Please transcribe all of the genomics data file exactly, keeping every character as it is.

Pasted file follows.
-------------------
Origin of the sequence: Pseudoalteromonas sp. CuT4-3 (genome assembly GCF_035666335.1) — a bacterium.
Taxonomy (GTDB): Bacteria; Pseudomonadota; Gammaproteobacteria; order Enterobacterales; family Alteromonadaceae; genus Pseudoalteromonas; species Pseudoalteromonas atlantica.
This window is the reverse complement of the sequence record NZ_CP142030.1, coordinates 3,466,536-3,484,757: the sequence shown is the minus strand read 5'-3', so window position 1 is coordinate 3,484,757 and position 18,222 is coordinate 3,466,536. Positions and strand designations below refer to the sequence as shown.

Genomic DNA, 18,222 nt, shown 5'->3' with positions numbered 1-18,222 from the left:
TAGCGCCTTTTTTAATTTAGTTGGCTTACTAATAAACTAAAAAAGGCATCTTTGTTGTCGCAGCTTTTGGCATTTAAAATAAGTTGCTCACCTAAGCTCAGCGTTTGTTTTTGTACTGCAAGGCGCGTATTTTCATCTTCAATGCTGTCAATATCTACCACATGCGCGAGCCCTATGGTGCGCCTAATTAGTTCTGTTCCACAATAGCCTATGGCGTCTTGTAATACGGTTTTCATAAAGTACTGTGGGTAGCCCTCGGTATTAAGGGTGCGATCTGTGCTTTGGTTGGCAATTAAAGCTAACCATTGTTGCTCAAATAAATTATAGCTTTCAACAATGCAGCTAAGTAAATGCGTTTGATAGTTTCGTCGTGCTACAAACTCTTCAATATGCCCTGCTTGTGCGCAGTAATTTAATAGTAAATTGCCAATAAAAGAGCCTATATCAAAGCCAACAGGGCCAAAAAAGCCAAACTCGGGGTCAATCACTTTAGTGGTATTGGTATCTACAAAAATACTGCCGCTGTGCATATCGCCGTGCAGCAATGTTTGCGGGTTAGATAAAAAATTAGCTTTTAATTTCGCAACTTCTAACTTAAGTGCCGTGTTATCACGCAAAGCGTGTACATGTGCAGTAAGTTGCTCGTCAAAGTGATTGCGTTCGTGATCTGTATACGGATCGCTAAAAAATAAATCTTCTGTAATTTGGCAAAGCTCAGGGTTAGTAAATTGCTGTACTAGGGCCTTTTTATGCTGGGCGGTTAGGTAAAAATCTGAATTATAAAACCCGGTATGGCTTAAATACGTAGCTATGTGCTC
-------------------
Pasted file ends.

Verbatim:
Origin of the sequence: Pseudoalteromonas sp. CuT4-3 (genome assembly GCF_035666335.1) — a bacterium.
Taxonomy (GTDB): Bacteria; Pseudomonadota; Gammaproteobacteria; order Enterobacterales; family Alteromonadaceae; genus Pseudoalteromonas; species Pseudoalteromonas atlantica.
This window is the reverse complement of the sequence record NZ_CP142030.1, coordinates 3,466,536-3,484,757: the sequence shown is the minus strand read 5'-3', so window position 1 is coordinate 3,484,757 and position 18,222 is coordinate 3,466,536. Positions and strand designations below refer to the sequence as shown.

Genomic DNA, 18,222 nt, shown 5'->3' with positions numbered 1-18,222 from the left:
TAGCGCCTTTTTTAATTTAGTTGGCTTACTAATAAACTAAAAAAGGCATCTTTGTTGTCGCAGCTTTTGGCATTTAAAATAAGTTGCTCACCTAAGCTCAGCGTTTGTTTTTGTACTGCAAGGCGCGTATTTTCATCTTCAATGCTGTCAATATCTACCACATGCGCGAGCCCTATGGTGCGCCTAATTAGTTCTGTTCCACAATAGCCTATGGCGTCTTGTAATACGGTTTTCATAAAGTACTGTGGGTAGCCCTCGGTATTAAGGGTGCGATCTGTGCTTTGGTTGGCAATTAAAGCTAACCATTGTTGCTCAAATAAATTATAGCTTTCAACAATGCAGCTAAGTAAATGCGTTTGATAGTTTCGTCGTGCTACAAACTCTTCAATATGCCCTGCTTGTGCGCAGTAATTTAATAGTAAATTGCCAATAAAAGAGCCTATATCAAAGCCAACAGGGCCAAAAAAGCCAAACTCGGGGTCAATCACTTTAGTGGTATTGGTATCTACAAAAATACTGCCGCTGTGCATATCGCCGTGCAGCAATGTTTGCGGGTTAGATAAAAAATTAGCTTTTAATTTCGCAACTTCTAACTTAAGTGCCGTGTTATCACGCAAAGCGTGTACATGTGCAGTAAGTTGCTCGTCAAAGTGATTGCGTTCGTGATCTGTATACGGATCGCTAAAAAATAAATCTTCTGTAATTTGGCAAAGCTCAGGGTTAGTAAATTGCTGTACTAGGGCCTTTTTATGCTGGGCGGTTAGGTAAAAATCTGAATTATAAAACCCGGTATGGCTTAAATACGTAGCTATGTGCTC